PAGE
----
Monday, August 17, 2009

Annie & Her Poke Salad

Images: (1) Commercially produced/sold poke salet, (2) Giant Leopard Moth, and (3) the red stemmed pokeweed Phytolacca americana. AKA poke, pokebush, pokeberry, pokeroot, polk salad, polk salat, polk sallet, inkberry or ombu'. (Moth & canned food pictures from Dave's Gardens)

Like many plants with some parts poisonous, poke is a beautiful looking plant. Considered a perennial herb, the plant is native in Illinois.

Growing to 10 ft., the leaves are pointed, flowers are greenish-white and berries mature to dark purple.

The seeds, roots and raw leaves contain phytolaccatoxin and phytolaccigenin which is toxic to mammals (humans,horses, swine, & cattle.)

Some sources say the berries are not toxic if cooked. Examples exist where poke was used as a dye for red wine, brown ink, and brown colored clothing. The United States Declaration of Independence was written in fermented pokeberry juice.

Young leaves (prior to acquiring a red color) may be boiled three times (discard water each time) to make "poke salad". Some sources advise that even after boiling, traces of the toxin remain. It may be purchased commercially. As with all plants containing toxins, eat only after investigating and at your own risk. If it isn't prepared properly, it can be dangerous and possibly deadly - especially to children.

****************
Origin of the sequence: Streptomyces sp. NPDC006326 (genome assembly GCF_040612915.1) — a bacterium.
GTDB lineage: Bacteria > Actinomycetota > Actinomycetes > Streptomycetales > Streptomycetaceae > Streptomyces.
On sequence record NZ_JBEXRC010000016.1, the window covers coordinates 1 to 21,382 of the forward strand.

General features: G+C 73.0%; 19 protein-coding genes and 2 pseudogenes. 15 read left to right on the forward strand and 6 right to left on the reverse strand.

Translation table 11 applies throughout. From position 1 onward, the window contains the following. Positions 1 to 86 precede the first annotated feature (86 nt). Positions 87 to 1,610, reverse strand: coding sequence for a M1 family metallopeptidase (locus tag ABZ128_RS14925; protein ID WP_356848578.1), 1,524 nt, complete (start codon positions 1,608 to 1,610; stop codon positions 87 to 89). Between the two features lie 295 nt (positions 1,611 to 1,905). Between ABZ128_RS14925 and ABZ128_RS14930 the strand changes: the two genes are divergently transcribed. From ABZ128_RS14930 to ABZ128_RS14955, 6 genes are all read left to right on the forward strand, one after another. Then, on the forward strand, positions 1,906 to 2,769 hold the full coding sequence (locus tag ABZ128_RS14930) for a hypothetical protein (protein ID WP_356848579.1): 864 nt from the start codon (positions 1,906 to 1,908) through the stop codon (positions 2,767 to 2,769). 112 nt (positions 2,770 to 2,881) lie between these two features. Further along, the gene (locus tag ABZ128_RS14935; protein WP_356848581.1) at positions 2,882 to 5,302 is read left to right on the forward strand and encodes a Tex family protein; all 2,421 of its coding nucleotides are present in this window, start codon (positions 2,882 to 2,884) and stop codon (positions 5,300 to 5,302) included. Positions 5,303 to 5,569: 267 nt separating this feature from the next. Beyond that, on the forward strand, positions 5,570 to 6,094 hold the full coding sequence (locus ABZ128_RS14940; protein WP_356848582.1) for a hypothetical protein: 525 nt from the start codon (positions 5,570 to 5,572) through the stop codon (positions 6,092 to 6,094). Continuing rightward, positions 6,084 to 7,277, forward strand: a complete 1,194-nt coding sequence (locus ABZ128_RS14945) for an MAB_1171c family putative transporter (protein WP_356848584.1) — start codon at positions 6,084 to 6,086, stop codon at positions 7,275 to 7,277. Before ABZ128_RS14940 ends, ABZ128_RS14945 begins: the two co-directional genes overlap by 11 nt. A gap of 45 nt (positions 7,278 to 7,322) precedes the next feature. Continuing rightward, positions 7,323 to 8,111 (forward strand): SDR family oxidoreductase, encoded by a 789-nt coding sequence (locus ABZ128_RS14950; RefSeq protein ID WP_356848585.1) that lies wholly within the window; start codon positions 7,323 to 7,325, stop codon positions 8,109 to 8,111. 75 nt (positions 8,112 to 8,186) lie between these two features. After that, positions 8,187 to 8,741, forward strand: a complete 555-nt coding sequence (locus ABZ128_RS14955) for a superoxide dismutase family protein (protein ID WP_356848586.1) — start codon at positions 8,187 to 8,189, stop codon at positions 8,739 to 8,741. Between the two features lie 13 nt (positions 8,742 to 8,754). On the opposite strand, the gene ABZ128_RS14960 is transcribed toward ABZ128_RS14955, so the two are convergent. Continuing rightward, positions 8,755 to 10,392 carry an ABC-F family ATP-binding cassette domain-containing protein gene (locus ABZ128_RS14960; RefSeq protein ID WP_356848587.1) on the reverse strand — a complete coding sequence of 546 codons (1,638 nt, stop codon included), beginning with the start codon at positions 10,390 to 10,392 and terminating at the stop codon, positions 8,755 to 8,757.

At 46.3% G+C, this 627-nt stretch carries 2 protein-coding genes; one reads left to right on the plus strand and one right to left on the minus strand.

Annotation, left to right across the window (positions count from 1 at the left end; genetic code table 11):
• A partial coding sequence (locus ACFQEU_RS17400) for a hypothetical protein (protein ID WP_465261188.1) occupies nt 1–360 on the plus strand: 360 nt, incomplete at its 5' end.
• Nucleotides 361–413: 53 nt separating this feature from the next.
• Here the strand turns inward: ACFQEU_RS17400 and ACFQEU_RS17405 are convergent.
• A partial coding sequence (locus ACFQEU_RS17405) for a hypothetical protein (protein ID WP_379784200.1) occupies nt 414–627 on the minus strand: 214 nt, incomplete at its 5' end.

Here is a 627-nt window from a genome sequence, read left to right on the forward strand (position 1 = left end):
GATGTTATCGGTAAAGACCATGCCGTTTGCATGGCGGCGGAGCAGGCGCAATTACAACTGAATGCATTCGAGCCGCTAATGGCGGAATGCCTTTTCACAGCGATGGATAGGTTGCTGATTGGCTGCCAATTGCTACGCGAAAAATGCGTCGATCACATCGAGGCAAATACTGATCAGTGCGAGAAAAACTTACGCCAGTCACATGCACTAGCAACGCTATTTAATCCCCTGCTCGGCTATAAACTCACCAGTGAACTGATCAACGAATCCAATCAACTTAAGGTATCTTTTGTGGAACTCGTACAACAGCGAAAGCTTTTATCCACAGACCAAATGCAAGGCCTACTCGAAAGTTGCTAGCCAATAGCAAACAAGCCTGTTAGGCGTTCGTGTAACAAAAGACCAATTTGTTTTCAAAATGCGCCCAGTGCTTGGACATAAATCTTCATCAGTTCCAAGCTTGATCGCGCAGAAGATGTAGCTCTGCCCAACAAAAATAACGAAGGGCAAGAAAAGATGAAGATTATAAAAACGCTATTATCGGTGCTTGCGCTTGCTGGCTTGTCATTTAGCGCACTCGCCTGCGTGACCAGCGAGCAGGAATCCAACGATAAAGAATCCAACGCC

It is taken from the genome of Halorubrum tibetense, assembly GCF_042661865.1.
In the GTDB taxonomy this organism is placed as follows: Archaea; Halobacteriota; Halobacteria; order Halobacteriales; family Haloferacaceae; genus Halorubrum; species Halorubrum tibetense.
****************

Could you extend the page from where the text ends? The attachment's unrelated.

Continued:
Occasionally, used for landscaping. I would caution gardeners the berries could be tempting to children. Also, birds eat the berries. It is not toxic to birds because the seed passes through them intact. Providing this food source to birds will insure poke growing randomly in beds and fields.

For generations, poke has been used for a food source in the southern states. It was used as a Native American Indian and folk remedy for many ailments. Researchers are currently investigating phytolacca's use in treating AIDS and cancer.

Pokeweeds are used as host plants for the larvae of some Lepidoptera species, including the Giant Leopard Moth.

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